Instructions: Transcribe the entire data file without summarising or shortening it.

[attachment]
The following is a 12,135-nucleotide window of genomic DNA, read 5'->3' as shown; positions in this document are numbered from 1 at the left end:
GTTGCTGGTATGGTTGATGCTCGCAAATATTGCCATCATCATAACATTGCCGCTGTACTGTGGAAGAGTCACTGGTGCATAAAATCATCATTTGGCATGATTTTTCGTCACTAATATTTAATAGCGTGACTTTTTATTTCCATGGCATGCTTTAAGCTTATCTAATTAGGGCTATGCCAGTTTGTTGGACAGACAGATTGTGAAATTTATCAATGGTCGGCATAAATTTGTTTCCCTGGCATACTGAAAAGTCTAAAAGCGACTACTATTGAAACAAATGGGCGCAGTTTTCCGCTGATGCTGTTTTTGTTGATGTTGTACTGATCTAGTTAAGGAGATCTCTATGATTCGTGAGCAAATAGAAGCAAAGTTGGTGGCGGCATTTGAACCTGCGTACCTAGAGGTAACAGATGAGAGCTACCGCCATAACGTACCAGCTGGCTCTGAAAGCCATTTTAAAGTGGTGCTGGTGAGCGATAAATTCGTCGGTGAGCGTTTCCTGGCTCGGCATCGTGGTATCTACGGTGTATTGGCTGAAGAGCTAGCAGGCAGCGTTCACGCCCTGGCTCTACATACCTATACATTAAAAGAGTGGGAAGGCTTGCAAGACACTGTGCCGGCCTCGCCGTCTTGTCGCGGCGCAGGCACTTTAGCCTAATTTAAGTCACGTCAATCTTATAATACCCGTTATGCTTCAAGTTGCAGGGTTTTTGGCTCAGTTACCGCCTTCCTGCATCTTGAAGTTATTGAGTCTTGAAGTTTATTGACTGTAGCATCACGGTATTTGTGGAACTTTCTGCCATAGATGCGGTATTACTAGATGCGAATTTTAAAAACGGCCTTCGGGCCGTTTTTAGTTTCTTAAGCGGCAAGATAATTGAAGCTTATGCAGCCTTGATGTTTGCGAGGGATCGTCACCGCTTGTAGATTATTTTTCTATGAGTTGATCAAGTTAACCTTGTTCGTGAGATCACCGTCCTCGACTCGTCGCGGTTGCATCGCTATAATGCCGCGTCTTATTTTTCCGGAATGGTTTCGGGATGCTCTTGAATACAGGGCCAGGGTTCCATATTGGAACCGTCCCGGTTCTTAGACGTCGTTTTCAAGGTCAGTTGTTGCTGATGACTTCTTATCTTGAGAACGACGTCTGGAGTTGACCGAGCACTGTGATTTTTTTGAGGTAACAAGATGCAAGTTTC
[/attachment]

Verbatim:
The following is a 12,135-nucleotide window of genomic DNA, read 5'->3' as shown; positions in this document are numbered from 1 at the left end:
GTTGCTGGTATGGTTGATGCTCGCAAATATTGCCATCATCATAACATTGCCGCTGTACTGTGGAAGAGTCACTGGTGCATAAAATCATCATTTGGCATGATTTTTCGTCACTAATATTTAATAGCGTGACTTTTTATTTCCATGGCATGCTTTAAGCTTATCTAATTAGGGCTATGCCAGTTTGTTGGACAGACAGATTGTGAAATTTATCAATGGTCGGCATAAATTTGTTTCCCTGGCATACTGAAAAGTCTAAAAGCGACTACTATTGAAACAAATGGGCGCAGTTTTCCGCTGATGCTGTTTTTGTTGATGTTGTACTGATCTAGTTAAGGAGATCTCTATGATTCGTGAGCAAATAGAAGCAAAGTTGGTGGCGGCATTTGAACCTGCGTACCTAGAGGTAACAGATGAGAGCTACCGCCATAACGTACCAGCTGGCTCTGAAAGCCATTTTAAAGTGGTGCTGGTGAGCGATAAATTCGTCGGTGAGCGTTTCCTGGCTCGGCATCGTGGTATCTACGGTGTATTGGCTGAAGAGCTAGCAGGCAGCGTTCACGCCCTGGCTCTACATACCTATACATTAAAAGAGTGGGAAGGCTTGCAAGACACTGTGCCGGCCTCGCCGTCTTGTCGCGGCGCAGGCACTTTAGCCTAATTTAAGTCACGTCAATCTTATAATACCCGTTATGCTTCAAGTTGCAGGGTTTTTGGCTCAGTTACCGCCTTCCTGCATCTTGAAGTTATTGAGTCTTGAAGTTTATTGACTGTAGCATCACGGTATTTGTGGAACTTTCTGCCATAGATGCGGTATTACTAGATGCGAATTTTAAAAACGGCCTTCGGGCCGTTTTTAGTTTCTTAAGCGGCAAGATAATTGAAGCTTATGCAGCCTTGATGTTTGCGAGGGATCGTCACCGCTTGTAGATTATTTTTCTATGAGTTGATCAAGTTAACCTTGTTCGTGAGATCACCGTCCTCGACTCGTCGCGGTTGCATCGCTATAATGCCGCGTCTTATTTTTCCGGAATGGTTTCGGGATGCTCTTGAATACAGGGCCAGGGTTCCATATTGGAACCGTCCCGGTTCTTAGACGTCGTTTTCAAGGTCAGTTGTTGCTGATGACTTCTTATCTTGAGAACGACGTCTGGAGTTGACCGAGCACTGTGATTTTTTTGAGGTAACAAGATGCAAGTTTC